Not too surprisingly, The Raven was another sell-out, along with Lorenzo's Ignatz title Chimera. (Stigmata was also insanely close to selling out.) And how gracious and kind was Lorenzo Mattotti? I'm envious of everyone who got to attend his panels! He kept modestly insisting his English wasn't very good (it was good!), but his intelligence and great humor shine through in any language! Thank you so much to TCAF and the Italian Cultural Institute for bringing Lorenzo to Toronto!

Lorenzo Mattotti & Zak Sally at TCAF 2011

Lorenzo may have been a "Guest of Honor" at the con, but really, all of our artists were "guests of honor" at the Fantagraphics table!  We feel so lucky to work with some of the nicest people in all of comics, like Zak Sally here (seen with fellow Ignatz artist Mattotti). Not only did Zak do beautiful signings, but "Professor Zak" came out, engaging customers (and us!) with his insane depth of knowledge on comic history! [Note to Zak: I totally wanna see that Osamu Tezuka DVD!]

Dave Cooper & Blake Bell at TCAF 2011

It's not a TCAF without pre-eminent Ditko scholar Blake Bell, and we were thrilled to have Dave Cooper attending TCAF for what we hope was the first of many signings to come!

T. Edward Bak at TCAF 2011

And, of course, it's everyone favorite: T Edward Bak, seen here modeling his sweet new Popeye shirt. Covey, I know you're jealous. Bak split his time between signing with us and signing with Koyama Press, ran by Anne Koyama, aka The Nicest Woman in Comics™.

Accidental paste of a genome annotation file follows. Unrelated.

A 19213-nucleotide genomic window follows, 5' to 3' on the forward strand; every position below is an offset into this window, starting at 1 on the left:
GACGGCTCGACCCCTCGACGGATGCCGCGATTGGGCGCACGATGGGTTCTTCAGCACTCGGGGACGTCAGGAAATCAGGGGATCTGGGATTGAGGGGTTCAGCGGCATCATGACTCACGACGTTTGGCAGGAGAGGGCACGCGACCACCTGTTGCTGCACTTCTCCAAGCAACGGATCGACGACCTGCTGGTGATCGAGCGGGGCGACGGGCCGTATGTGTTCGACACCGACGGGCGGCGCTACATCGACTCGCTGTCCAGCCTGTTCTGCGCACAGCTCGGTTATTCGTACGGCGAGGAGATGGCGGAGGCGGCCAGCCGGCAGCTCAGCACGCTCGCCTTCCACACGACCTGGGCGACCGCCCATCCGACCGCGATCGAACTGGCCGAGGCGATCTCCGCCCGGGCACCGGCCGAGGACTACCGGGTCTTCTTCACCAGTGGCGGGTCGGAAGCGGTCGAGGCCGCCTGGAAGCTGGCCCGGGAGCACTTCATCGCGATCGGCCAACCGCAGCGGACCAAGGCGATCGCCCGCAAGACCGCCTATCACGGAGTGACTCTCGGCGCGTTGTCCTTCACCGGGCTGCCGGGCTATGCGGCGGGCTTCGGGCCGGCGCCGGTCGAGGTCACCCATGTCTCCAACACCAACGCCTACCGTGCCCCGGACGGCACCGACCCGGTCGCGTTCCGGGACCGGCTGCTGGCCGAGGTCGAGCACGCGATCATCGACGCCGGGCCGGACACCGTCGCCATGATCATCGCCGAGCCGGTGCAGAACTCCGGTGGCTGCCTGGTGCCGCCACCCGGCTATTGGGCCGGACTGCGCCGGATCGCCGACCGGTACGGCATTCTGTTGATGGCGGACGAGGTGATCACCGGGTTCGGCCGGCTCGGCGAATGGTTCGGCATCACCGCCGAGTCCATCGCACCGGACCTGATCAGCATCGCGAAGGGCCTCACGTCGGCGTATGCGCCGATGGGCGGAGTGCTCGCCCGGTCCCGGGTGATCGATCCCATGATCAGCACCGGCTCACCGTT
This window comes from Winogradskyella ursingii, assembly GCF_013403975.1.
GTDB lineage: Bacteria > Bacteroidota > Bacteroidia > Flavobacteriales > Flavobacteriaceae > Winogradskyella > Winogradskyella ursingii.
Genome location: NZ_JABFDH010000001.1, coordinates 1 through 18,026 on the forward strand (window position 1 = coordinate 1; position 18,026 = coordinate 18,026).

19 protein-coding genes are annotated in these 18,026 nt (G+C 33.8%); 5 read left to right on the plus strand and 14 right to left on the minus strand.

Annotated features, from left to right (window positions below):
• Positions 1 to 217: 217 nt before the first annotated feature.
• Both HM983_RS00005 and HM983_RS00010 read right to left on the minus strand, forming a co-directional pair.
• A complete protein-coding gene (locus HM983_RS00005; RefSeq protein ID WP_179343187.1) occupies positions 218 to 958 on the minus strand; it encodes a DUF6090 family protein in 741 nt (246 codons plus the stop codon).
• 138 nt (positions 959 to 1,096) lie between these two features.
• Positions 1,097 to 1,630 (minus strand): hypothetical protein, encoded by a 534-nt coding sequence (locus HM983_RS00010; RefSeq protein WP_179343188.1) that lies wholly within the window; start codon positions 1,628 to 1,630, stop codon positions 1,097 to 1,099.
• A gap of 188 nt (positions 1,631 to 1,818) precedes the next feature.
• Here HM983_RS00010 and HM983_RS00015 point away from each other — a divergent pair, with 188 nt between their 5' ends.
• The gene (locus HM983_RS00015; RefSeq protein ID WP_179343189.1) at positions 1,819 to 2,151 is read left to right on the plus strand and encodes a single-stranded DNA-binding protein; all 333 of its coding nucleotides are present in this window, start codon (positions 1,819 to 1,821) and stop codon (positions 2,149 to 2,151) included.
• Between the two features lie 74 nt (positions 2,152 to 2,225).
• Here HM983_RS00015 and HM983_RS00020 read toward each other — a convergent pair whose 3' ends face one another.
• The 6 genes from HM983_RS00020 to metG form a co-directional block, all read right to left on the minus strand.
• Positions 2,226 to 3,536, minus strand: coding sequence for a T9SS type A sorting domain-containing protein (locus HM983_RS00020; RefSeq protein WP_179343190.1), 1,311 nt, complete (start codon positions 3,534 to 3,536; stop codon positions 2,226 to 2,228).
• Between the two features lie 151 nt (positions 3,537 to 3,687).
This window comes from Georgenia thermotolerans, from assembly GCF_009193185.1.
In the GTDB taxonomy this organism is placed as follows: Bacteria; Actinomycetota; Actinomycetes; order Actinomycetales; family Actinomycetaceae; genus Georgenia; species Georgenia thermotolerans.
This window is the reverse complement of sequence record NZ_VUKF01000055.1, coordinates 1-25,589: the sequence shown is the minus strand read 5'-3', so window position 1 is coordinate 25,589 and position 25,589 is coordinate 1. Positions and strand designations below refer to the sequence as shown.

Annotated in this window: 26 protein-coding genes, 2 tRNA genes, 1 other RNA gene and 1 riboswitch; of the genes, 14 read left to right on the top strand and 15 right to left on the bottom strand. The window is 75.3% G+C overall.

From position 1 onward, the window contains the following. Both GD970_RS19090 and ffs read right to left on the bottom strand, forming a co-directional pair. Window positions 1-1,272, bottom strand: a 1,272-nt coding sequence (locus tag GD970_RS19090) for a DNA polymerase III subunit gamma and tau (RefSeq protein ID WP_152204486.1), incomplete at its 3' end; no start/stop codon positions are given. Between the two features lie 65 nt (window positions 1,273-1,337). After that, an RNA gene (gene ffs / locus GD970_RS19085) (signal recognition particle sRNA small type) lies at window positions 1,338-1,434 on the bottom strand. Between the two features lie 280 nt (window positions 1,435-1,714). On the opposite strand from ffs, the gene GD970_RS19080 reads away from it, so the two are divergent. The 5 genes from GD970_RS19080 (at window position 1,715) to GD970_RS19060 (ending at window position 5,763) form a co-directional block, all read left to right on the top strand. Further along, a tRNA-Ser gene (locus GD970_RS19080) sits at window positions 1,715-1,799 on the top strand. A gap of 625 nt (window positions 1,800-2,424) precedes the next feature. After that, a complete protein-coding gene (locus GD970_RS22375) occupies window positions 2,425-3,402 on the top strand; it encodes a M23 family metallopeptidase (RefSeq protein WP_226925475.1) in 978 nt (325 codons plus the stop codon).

Doug Wright Awards

On Saturday night, Mike, Lorenzo and I attended our first ever Doug Wright Awards, where this adorable picture was shown during the induction of David Boswell (far left in the photo) into the "Giants of the North." Yes, that is Daniel Clowes with The Hernandez Brothers and a grunged-out Chester Brown. Awesome.

Peggy Burns at TCAF 2011

Without a doubt, the most romantic moment of TCAF was when Drawn & Quarterly's Tom Devlin surprised Peggy Burns with the prettiest bouquet on Mother's Day! They were the Prom King and Queen of TCAF!

Lorenzo Mattotti & T. Edward Bak

Another favorite moment was watching T Edward Bak and Lorenzo Mattotti at the TCAF After-Party on Sunday night. The two artists bonded over a crazy book T Edward found featuring Heavy Metal-style artwork.  We got on the subject of "First Concerts." Mike and Todd both saw U2 on the Joshua Tree tour, albeit in separate cities. (High fives ensued.) And Lorenzo's first concert? Canned Heat. Just when you thought the guy couldn't get any cooler.

So, as you can see, it was a wonderful time at TCAF! (And there are lots more photos over at the Fantagraphics Flickr page.) Thank you so much to everyone who stopped by the Fantagraphics table to browse or purchase books — we're so grateful for your support and your enthusiasm, and we can't wait to see you again next year!